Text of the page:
Having moved past the typical man-in-a-dress routine we’ve now graduated to something with a little more depth. “It’s time that we started telling our own jokes, don’t you think?” Marlo asks rhetorically, giving a clue what to expect from the show’s writing. Instead of being maudlin and delivering its message with a heavy-handed sermon, it’s got bite, humor, and subtlety. Above all it wants to entertain its audience.

“I only ever wanted to assimilate,” says Marlo. “I’m not Dame Edna, I’m not a drag act.” And the character Myrna is dealing with the same emotions, realizations and milestones in the course of the show’s storyline.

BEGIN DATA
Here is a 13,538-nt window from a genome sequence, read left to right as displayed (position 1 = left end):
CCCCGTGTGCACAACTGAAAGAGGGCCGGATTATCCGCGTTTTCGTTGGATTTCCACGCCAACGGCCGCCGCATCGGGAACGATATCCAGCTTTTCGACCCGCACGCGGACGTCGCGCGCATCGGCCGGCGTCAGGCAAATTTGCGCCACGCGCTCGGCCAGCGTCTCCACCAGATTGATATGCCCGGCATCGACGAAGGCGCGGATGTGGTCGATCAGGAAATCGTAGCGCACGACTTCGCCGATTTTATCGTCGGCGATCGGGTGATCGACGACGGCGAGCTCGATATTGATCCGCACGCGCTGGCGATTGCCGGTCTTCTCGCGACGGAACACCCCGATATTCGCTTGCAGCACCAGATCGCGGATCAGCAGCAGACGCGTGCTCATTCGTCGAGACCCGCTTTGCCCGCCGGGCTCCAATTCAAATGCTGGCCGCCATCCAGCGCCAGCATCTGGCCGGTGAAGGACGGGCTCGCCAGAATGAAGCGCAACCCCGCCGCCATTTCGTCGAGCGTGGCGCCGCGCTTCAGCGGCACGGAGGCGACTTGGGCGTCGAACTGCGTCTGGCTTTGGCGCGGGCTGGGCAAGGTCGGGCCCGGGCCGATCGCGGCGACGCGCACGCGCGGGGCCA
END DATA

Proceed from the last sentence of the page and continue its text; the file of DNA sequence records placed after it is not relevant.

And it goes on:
Bernier’s offscreen journey has been every bit as interesting as Myrna’s onscreen one. Born a heterosexual male on the East Coast, Bernier made the choice to pursue acting.

“When I came to L.A. I had a decent amount of experience, primarily theatre. It’s there I cut my teeth, and yes, I was known in Baltimore. I wasn’t a celebrity, but people knew my work and kept hiring me. I did a lot of work at AXIS Theatre, which was at the time a cutting-edge theatre company. I did good work with other companies, too, but I did a lot of my work at AXIS.

“I was Taft-Hartleyed into SAG on my first film job in 1977. I was eighteen years old. I worked with Alan Arkin and Richard Jordan and Shirley Knight and Donald Pleasance and Ted Shackelford in a movie-of-the-week when there were only three channels to choose from. That’s how old I am!”